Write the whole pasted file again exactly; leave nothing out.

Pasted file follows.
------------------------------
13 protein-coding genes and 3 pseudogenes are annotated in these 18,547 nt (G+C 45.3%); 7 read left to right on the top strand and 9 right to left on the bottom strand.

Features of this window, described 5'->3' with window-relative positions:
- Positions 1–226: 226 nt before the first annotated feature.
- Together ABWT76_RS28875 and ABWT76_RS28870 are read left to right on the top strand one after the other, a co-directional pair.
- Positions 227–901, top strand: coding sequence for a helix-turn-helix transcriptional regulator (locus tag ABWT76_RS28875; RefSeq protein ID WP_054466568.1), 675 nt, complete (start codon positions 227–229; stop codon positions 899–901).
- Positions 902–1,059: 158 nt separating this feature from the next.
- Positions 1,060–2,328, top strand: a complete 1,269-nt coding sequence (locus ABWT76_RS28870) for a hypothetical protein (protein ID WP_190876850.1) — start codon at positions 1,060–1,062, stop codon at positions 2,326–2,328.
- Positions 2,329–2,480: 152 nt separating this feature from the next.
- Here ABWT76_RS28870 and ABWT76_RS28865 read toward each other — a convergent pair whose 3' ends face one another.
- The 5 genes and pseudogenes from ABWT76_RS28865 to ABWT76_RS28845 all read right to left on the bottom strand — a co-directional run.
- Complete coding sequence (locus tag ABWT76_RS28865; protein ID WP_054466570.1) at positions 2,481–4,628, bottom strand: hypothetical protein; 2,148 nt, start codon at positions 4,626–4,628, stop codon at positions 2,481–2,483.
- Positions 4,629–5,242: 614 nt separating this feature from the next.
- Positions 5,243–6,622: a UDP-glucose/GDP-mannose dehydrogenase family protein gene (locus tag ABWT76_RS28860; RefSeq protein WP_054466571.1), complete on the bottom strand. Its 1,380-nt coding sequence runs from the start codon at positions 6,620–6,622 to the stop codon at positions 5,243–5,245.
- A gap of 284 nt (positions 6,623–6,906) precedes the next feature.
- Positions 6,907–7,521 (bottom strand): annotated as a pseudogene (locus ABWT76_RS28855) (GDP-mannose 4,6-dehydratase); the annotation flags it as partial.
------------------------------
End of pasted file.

13 protein-coding genes and 3 pseudogenes are annotated in these 18,547 nt (G+C 45.3%); 7 read left to right on the top strand and 9 right to left on the bottom strand.

Features of this window, described 5'->3' with window-relative positions:
- Positions 1–226: 226 nt before the first annotated feature.
- Together ABWT76_RS28875 and ABWT76_RS28870 are read left to right on the top strand one after the other, a co-directional pair.
- Positions 227–901, top strand: coding sequence for a helix-turn-helix transcriptional regulator (locus tag ABWT76_RS28875; RefSeq protein ID WP_054466568.1), 675 nt, complete (start codon positions 227–229; stop codon positions 899–901).
- Positions 902–1,059: 158 nt separating this feature from the next.
- Positions 1,060–2,328, top strand: a complete 1,269-nt coding sequence (locus ABWT76_RS28870) for a hypothetical protein (protein ID WP_190876850.1) — start codon at positions 1,060–1,062, stop codon at positions 2,326–2,328.
- Positions 2,329–2,480: 152 nt separating this feature from the next.
- Here ABWT76_RS28870 and ABWT76_RS28865 read toward each other — a convergent pair whose 3' ends face one another.
- The 5 genes and pseudogenes from ABWT76_RS28865 to ABWT76_RS28845 all read right to left on the bottom strand — a co-directional run.
- Complete coding sequence (locus tag ABWT76_RS28865; protein ID WP_054466570.1) at positions 2,481–4,628, bottom strand: hypothetical protein; 2,148 nt, start codon at positions 4,626–4,628, stop codon at positions 2,481–2,483.
- Positions 4,629–5,242: 614 nt separating this feature from the next.
- Positions 5,243–6,622: a UDP-glucose/GDP-mannose dehydrogenase family protein gene (locus tag ABWT76_RS28860; RefSeq protein WP_054466571.1), complete on the bottom strand. Its 1,380-nt coding sequence runs from the start codon at positions 6,620–6,622 to the stop codon at positions 5,243–5,245.
- A gap of 284 nt (positions 6,623–6,906) precedes the next feature.
- Positions 6,907–7,521 (bottom strand): annotated as a pseudogene (locus ABWT76_RS28855) (GDP-mannose 4,6-dehydratase); the annotation flags it as partial.